I Could Shine

I did have my good points when I could shine. If there was something she knew she couldn’t handle or was just too tired or emotionally drained to deal with, she would look to me as her bulwark, her “man for all seasons.” That time came soon and with a greater vengeance than either of us could have expected.

Linda was a wonderful wife and mother, a gifted high school teacher and talented pianist. But all that would come crashing down around her when a debilitating illness slowly robbed her of those abilities. She was only 43 years old when she had to quit teaching and was officially declared disabled. She chafed against that, and I tried to keep her calm. Soon her health began to affect her piano playing and even her ability to teach her Sunday school class. Her world began closing in around her. I knew more than ever that she needed me to be her rock in the midst of a terrible physical storm! I witnessed my wife go through one of the most severe trials of a person’s will and faith that anyone would ever be called upon to go through. As a Steady Man, it was easier for me to do all I could to encourage and minister to my wife’s needs. God knew she would need me, and I am thankful I was there for her.

In the spring of 2013, I retired early from my job with FedEx so I could be with her 24/7. Our remaining ten years together were bittersweet, fraught with medical upheaval and uncertainty. But underneath it all was still the calm assurance of Romans 8:28, “And we know that all things work together for good to them that love God, to them who are the called according to his purpose,” even though it was a hard pill to swallow. Linda, with tears in her eyes, would often look over to me and say while in the midst of great pain, “You keep me so calm!” And I would reach over and take her hand and tell her how much I loved her. Or, on many occasions, I would simply kneel in front of her chair and reach my arms around her and hold her, reassuring her of my love, telling her it would all be okay, while her tears wet the back of my neck.

Her disease took its toll, and my priestly role as Steady Man was coming to an end. My heavenly Father was calling my sweet darling home.

Linny and I had been married just shy of 42 years when God took her home. It had been a long battle for both of us. When death finally came for Linny, it came as a blessed relief and release. Her struggle was finally at an end. No more tears, no more pain, no more days of abject discouragement and depression. She was now at peace, finally, truly home. We do not sorrow as those that have no hope. I know I will see her again. Until then, I want to share with you what she taught me.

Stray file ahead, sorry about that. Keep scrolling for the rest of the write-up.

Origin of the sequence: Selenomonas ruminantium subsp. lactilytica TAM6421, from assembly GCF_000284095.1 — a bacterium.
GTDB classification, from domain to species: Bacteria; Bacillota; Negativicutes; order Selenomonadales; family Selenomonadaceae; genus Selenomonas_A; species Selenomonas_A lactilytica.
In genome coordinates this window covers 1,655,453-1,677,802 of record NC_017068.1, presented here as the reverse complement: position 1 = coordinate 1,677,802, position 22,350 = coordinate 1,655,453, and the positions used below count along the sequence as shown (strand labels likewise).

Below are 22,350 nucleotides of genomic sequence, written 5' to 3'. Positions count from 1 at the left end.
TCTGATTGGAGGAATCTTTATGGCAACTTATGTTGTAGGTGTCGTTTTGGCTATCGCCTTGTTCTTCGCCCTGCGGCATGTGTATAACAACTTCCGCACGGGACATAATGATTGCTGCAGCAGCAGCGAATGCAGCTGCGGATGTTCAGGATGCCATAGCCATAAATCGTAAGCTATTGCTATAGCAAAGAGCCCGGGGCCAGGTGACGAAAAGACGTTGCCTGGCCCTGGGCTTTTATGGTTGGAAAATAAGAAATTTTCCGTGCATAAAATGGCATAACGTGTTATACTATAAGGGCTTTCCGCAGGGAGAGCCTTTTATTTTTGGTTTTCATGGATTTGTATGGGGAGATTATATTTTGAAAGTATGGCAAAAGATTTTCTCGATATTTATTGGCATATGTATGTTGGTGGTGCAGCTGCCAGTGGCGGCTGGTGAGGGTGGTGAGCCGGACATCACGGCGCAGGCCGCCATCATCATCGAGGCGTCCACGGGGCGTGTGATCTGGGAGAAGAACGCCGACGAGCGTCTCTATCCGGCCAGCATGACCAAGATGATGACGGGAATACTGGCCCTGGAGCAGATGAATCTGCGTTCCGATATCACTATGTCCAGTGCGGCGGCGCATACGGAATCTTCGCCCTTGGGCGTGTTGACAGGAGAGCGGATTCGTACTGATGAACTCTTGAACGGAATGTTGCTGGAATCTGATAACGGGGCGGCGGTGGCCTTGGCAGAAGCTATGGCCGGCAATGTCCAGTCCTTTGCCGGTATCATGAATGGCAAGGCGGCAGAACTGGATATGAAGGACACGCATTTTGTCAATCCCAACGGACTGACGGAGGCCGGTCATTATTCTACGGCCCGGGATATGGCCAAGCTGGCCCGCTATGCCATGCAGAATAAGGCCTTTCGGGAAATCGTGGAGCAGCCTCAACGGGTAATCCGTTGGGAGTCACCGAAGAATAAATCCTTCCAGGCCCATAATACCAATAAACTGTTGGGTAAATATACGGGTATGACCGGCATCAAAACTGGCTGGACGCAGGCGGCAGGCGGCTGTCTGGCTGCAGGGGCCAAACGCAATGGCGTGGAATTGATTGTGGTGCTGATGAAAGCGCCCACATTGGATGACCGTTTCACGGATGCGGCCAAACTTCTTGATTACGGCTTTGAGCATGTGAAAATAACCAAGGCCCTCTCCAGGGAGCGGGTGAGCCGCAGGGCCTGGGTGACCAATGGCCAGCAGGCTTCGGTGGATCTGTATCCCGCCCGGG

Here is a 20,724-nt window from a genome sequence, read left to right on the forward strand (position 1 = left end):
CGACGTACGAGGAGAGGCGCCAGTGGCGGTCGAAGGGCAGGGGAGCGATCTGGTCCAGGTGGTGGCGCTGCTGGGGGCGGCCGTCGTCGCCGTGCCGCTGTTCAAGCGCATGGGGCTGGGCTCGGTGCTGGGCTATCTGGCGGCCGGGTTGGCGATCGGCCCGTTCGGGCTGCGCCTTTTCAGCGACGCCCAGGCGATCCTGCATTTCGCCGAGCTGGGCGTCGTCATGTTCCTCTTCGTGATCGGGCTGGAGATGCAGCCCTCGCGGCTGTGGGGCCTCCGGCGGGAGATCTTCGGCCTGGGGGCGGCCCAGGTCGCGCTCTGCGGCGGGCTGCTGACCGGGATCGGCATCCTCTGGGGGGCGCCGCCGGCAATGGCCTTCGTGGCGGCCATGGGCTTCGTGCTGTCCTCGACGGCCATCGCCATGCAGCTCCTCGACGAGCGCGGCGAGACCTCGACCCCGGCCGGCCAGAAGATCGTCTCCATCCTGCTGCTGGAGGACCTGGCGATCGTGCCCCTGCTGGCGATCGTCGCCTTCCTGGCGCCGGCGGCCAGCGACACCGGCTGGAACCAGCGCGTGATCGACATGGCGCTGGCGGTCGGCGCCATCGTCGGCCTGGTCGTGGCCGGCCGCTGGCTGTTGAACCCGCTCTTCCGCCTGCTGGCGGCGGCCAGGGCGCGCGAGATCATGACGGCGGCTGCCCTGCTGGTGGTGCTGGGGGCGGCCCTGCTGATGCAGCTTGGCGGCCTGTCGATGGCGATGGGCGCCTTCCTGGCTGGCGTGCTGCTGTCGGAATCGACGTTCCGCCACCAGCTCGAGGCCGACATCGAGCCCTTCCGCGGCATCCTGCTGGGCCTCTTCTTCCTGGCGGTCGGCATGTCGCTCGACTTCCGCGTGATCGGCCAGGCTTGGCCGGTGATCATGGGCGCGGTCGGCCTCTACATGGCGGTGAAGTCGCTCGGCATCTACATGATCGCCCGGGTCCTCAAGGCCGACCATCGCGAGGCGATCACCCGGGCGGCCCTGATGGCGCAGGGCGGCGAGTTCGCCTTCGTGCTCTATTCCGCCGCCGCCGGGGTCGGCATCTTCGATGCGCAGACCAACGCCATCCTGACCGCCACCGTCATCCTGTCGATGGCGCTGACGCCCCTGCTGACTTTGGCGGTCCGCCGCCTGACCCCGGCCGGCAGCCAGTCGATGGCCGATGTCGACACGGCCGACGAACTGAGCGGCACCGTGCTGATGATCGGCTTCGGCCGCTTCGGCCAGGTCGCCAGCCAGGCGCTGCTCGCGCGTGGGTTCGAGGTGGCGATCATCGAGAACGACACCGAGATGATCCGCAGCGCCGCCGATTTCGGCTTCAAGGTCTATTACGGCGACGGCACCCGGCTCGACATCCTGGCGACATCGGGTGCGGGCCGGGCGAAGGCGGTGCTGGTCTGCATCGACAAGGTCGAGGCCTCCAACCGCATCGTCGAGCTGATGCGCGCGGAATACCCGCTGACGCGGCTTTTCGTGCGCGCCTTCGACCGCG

What Linny Taught Me

My childhood was good and full of many wonderful memories, but we were never a very emotional family. We were never given to shows of great affection—hugging or saying, “I love you.” That ALL changed when I got married! Again, it took some time, but slowly, in measured steps, she began to draw me out of my shell and reveal the side of me that had always been there. Now, I didn’t become some overwrought, emotional freak show; rather, I just learned to mete out my emotions with a bit more regularity than I might have otherwise considered previously prudent. In other words, I learned to be the best I could be emotionally, which meant from a balanced, whole perspective.

In the end, I like how Debi recapped it in her book Created to Be His Help Meet. In Chapter 8, in finalizing her talk on the Steady Man, she says the following:

“A man who is created steady brings peace and safety to a woman’s soul. Your husband’s gentleness is not a weakness, it is his strength. Your husband’s hesitation is not indecision, it is cautious wisdom. Your husband’s lack of deep spiritual conversation is not a lack of caring, it is simply the cap on a mountain of intense emotions.”

One thing that developed in my relationship with my wife (as a Steady Man) was a more expressive side of my emotional being. I knew it was always there and it often came out in the music I wrote.

One poem in particular that I wrote for my wife perfectly illustrates this point while underscoring the whole aspect of the Steady Man’s seemingly hidden emotional qualities. It is unabashedly a love poem:

Ode to Linda
Roses are red—a passionate hue,
Reminding me of my passion for you.
Though not as apparent as feelings should be,
That passion exists, nonetheless, in me.
It ebbs and it flows, yet still it resides—
A stream underground, whose strength the earth hides.
Though fountain above, an ocean beneath
Supplies that small fountain an endless bequeath
Of water so pure, brought forth so to gladden
The heart of my lady, ne’ermore to be saddened.